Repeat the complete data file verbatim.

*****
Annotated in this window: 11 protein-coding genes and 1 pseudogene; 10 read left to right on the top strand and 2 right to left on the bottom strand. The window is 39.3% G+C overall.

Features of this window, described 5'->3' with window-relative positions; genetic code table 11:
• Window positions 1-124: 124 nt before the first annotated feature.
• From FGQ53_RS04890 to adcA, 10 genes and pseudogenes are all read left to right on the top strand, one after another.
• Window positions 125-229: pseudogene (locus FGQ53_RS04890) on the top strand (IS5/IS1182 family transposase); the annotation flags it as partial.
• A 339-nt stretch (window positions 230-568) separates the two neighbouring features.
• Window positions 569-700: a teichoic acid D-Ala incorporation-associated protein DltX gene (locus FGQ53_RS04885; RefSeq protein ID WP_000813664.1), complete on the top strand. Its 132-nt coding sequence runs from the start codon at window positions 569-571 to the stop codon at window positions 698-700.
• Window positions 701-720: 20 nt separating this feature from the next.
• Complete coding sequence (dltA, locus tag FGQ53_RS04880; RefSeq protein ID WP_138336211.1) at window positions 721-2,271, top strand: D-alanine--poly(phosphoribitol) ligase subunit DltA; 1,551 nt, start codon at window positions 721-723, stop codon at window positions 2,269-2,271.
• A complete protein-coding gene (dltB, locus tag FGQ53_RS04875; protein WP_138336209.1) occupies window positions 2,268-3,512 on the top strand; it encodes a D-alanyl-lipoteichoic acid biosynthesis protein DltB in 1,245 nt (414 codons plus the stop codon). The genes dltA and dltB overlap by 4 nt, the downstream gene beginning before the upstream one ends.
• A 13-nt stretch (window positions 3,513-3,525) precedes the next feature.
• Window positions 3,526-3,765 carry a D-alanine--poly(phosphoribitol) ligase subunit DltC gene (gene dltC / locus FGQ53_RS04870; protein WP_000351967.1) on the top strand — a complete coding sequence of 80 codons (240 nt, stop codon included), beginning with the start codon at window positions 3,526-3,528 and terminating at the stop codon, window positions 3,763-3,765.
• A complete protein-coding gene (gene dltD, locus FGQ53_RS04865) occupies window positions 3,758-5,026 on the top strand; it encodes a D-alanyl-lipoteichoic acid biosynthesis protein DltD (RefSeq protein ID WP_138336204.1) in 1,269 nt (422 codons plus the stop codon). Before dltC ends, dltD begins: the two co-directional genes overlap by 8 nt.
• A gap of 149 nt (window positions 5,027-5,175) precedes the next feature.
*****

Annotated in this window: 11 protein-coding genes and 1 pseudogene; 10 read left to right on the top strand and 2 right to left on the bottom strand. The window is 39.3% G+C overall.

Features of this window, described 5'->3' with window-relative positions; genetic code table 11:
• Window positions 1-124: 124 nt before the first annotated feature.
• From FGQ53_RS04890 to adcA, 10 genes and pseudogenes are all read left to right on the top strand, one after another.
• Window positions 125-229: pseudogene (locus FGQ53_RS04890) on the top strand (IS5/IS1182 family transposase); the annotation flags it as partial.
• A 339-nt stretch (window positions 230-568) separates the two neighbouring features.
• Window positions 569-700: a teichoic acid D-Ala incorporation-associated protein DltX gene (locus FGQ53_RS04885; RefSeq protein ID WP_000813664.1), complete on the top strand. Its 132-nt coding sequence runs from the start codon at window positions 569-571 to the stop codon at window positions 698-700.
• Window positions 701-720: 20 nt separating this feature from the next.
• Complete coding sequence (dltA, locus tag FGQ53_RS04880; RefSeq protein ID WP_138336211.1) at window positions 721-2,271, top strand: D-alanine--poly(phosphoribitol) ligase subunit DltA; 1,551 nt, start codon at window positions 721-723, stop codon at window positions 2,269-2,271.
• A complete protein-coding gene (dltB, locus tag FGQ53_RS04875; protein WP_138336209.1) occupies window positions 2,268-3,512 on the top strand; it encodes a D-alanyl-lipoteichoic acid biosynthesis protein DltB in 1,245 nt (414 codons plus the stop codon). The genes dltA and dltB overlap by 4 nt, the downstream gene beginning before the upstream one ends.
• A 13-nt stretch (window positions 3,513-3,525) precedes the next feature.
• Window positions 3,526-3,765 carry a D-alanine--poly(phosphoribitol) ligase subunit DltC gene (gene dltC / locus FGQ53_RS04870; protein WP_000351967.1) on the top strand — a complete coding sequence of 80 codons (240 nt, stop codon included), beginning with the start codon at window positions 3,526-3,528 and terminating at the stop codon, window positions 3,763-3,765.
• A complete protein-coding gene (gene dltD, locus FGQ53_RS04865) occupies window positions 3,758-5,026 on the top strand; it encodes a D-alanyl-lipoteichoic acid biosynthesis protein DltD (RefSeq protein ID WP_138336204.1) in 1,269 nt (422 codons plus the stop codon). Before dltC ends, dltD begins: the two co-directional genes overlap by 8 nt.
• A gap of 149 nt (window positions 5,027-5,175) precedes the next feature.